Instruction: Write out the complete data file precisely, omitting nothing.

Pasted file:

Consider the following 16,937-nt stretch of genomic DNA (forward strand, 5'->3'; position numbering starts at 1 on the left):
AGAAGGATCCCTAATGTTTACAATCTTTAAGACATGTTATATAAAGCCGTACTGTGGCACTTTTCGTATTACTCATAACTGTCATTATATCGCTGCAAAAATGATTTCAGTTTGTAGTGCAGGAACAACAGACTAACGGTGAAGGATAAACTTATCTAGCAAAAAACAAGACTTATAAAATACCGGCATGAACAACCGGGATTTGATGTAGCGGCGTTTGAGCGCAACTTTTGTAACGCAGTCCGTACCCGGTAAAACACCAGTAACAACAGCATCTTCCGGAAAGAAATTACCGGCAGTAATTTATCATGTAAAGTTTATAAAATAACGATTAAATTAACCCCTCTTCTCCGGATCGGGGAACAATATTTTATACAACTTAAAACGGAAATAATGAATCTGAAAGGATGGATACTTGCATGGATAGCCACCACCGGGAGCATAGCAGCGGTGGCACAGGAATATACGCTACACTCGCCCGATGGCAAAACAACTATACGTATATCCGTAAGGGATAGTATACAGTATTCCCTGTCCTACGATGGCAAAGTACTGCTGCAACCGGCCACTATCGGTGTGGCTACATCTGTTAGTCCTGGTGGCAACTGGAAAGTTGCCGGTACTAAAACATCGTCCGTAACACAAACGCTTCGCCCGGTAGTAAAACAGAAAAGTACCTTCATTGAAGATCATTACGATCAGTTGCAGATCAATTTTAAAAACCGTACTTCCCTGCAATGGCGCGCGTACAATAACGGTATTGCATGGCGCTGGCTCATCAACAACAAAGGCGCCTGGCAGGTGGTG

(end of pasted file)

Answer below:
Consider the following 16,937-nt stretch of genomic DNA (forward strand, 5'->3'; position numbering starts at 1 on the left):
AGAAGGATCCCTAATGTTTACAATCTTTAAGACATGTTATATAAAGCCGTACTGTGGCACTTTTCGTATTACTCATAACTGTCATTATATCGCTGCAAAAATGATTTCAGTTTGTAGTGCAGGAACAACAGACTAACGGTGAAGGATAAACTTATCTAGCAAAAAACAAGACTTATAAAATACCGGCATGAACAACCGGGATTTGATGTAGCGGCGTTTGAGCGCAACTTTTGTAACGCAGTCCGTACCCGGTAAAACACCAGTAACAACAGCATCTTCCGGAAAGAAATTACCGGCAGTAATTTATCATGTAAAGTTTATAAAATAACGATTAAATTAACCCCTCTTCTCCGGATCGGGGAACAATATTTTATACAACTTAAAACGGAAATAATGAATCTGAAAGGATGGATACTTGCATGGATAGCCACCACCGGGAGCATAGCAGCGGTGGCACAGGAATATACGCTACACTCGCCCGATGGCAAAACAACTATACGTATATCCGTAAGGGATAGTATACAGTATTCCCTGTCCTACGATGGCAAAGTACTGCTGCAACCGGCCACTATCGGTGTGGCTACATCTGTTAGTCCTGGTGGCAACTGGAAAGTTGCCGGTACTAAAACATCGTCCGTAACACAAACGCTTCGCCCGGTAGTAAAACAGAAAAGTACCTTCATTGAAGATCATTACGATCAGTTGCAGATCAATTTTAAAAACCGTACTTCCCTGCAATGGCGCGCGTACAATAACGGTATTGCATGGCGCTGGCTCATCAACAACAAAGGCGCCTGGCAGGTGGTG